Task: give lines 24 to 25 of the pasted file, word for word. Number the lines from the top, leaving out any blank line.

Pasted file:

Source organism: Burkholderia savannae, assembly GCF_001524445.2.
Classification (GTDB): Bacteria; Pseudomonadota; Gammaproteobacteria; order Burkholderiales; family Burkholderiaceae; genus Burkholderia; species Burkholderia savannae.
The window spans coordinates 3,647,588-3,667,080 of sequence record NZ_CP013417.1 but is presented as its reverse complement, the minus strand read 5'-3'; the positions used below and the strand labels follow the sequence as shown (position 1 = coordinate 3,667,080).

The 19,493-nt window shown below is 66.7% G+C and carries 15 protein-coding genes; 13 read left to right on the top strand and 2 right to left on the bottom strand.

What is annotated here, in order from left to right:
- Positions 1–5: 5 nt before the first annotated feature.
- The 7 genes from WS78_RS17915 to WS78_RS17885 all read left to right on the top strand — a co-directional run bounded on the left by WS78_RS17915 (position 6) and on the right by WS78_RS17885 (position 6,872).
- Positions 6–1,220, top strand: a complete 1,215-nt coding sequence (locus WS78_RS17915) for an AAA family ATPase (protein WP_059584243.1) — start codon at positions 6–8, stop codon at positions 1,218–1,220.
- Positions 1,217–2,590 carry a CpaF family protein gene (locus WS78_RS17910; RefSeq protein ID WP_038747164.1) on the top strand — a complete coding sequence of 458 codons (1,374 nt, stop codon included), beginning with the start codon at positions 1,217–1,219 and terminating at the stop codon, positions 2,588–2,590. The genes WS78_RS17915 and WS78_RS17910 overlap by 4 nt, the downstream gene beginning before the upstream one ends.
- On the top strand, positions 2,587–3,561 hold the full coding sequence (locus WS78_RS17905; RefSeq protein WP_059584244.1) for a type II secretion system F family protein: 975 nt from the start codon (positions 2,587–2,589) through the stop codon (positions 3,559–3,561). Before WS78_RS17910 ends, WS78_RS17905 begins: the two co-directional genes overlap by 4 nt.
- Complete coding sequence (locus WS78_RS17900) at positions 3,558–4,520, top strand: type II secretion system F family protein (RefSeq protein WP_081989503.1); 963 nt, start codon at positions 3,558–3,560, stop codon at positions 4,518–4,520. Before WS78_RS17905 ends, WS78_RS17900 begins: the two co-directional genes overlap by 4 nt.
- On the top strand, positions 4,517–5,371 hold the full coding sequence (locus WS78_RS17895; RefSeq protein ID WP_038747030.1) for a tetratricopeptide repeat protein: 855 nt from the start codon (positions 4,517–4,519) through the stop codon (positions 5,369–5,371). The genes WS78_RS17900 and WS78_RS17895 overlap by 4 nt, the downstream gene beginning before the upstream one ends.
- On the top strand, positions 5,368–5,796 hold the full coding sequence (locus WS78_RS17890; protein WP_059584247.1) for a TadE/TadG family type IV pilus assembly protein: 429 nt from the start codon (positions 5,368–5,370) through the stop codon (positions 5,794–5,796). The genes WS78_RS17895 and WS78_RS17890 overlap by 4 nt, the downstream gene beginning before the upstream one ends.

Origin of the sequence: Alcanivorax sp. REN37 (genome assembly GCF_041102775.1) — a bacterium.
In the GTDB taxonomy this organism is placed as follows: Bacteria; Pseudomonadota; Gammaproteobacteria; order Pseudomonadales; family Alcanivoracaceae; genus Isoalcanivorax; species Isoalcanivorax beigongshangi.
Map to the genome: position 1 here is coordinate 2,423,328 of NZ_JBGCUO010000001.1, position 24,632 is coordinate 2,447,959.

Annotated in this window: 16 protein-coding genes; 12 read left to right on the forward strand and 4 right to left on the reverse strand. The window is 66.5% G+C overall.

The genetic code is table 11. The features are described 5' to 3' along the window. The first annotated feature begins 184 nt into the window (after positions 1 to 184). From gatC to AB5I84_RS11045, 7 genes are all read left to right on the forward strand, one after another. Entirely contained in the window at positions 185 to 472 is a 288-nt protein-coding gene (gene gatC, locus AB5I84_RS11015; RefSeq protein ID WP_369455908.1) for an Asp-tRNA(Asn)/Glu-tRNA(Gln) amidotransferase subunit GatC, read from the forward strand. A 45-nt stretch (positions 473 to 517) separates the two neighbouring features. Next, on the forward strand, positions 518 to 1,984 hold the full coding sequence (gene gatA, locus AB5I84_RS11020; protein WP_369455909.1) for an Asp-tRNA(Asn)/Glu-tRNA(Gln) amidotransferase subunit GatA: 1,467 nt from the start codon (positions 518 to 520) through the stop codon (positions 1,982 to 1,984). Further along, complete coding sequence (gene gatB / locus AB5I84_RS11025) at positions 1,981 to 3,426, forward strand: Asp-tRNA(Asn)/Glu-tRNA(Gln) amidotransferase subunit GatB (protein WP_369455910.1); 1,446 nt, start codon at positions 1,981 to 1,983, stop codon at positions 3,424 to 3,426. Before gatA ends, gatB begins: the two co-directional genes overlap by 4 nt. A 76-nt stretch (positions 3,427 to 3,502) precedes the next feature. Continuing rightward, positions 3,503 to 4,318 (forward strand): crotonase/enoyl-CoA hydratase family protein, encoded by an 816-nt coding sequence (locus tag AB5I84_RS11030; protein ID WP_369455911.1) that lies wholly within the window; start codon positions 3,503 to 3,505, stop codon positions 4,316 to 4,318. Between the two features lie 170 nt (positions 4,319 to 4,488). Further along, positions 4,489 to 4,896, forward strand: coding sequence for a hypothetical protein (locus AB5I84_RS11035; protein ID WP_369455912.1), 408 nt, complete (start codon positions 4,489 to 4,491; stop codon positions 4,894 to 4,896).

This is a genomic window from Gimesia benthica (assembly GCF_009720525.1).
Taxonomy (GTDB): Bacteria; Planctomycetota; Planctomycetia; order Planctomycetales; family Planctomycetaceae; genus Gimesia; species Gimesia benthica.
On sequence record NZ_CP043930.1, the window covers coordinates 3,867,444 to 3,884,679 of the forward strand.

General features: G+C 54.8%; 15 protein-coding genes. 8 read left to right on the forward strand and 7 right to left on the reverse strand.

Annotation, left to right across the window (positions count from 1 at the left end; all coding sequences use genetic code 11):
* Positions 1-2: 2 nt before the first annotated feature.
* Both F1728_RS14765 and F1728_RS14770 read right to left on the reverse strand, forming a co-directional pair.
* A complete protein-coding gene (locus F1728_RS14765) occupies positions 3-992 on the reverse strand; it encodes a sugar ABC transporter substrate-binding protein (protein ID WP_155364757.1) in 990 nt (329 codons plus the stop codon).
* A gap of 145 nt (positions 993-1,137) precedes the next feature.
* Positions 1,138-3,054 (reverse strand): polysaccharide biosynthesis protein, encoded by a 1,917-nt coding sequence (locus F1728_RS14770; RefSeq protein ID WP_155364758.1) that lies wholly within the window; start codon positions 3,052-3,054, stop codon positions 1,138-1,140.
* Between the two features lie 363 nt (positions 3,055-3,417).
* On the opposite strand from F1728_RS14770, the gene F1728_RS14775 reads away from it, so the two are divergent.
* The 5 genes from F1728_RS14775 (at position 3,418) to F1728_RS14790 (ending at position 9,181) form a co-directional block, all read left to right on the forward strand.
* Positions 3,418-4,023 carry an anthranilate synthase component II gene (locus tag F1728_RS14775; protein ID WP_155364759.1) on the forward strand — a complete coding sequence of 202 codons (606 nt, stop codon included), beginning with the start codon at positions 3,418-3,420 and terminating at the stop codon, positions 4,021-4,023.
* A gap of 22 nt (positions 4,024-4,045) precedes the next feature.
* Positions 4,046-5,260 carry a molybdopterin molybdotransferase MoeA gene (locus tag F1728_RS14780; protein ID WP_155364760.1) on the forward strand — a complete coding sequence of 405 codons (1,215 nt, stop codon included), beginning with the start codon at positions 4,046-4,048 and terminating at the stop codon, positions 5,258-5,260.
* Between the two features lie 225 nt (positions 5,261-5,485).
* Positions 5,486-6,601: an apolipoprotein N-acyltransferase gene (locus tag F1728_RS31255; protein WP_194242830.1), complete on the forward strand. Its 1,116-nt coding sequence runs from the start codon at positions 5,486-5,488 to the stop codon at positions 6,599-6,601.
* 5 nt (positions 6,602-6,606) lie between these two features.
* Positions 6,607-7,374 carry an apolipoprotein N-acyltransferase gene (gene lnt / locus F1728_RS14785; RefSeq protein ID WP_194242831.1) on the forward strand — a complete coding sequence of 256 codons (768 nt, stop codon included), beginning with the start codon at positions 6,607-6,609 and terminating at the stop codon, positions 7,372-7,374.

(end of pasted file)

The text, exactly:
* Positions 1-2: 2 nt before the first annotated feature.
* Both F1728_RS14765 and F1728_RS14770 read right to left on the reverse strand, forming a co-directional pair.